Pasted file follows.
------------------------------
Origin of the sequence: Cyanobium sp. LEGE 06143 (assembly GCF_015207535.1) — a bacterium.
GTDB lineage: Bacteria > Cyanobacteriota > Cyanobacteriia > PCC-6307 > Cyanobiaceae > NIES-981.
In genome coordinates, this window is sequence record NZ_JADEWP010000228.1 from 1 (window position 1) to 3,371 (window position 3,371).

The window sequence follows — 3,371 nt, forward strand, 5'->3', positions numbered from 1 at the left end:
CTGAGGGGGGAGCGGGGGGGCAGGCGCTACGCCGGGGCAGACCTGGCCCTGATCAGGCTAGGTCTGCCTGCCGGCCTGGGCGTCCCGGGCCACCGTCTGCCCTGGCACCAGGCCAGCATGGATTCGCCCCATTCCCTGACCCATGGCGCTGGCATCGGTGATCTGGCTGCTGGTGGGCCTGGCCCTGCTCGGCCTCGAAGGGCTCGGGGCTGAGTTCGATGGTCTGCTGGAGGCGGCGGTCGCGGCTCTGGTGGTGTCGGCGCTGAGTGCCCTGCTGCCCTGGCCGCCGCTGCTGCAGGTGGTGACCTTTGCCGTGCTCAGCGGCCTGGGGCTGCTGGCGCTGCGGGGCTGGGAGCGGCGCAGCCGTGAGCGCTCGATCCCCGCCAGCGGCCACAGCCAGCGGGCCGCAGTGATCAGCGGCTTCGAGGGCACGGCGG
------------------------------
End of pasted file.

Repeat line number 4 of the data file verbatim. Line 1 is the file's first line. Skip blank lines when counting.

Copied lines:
The window sequence follows — 3,371 nt, forward strand, 5'->3', positions numbered from 1 at the left end: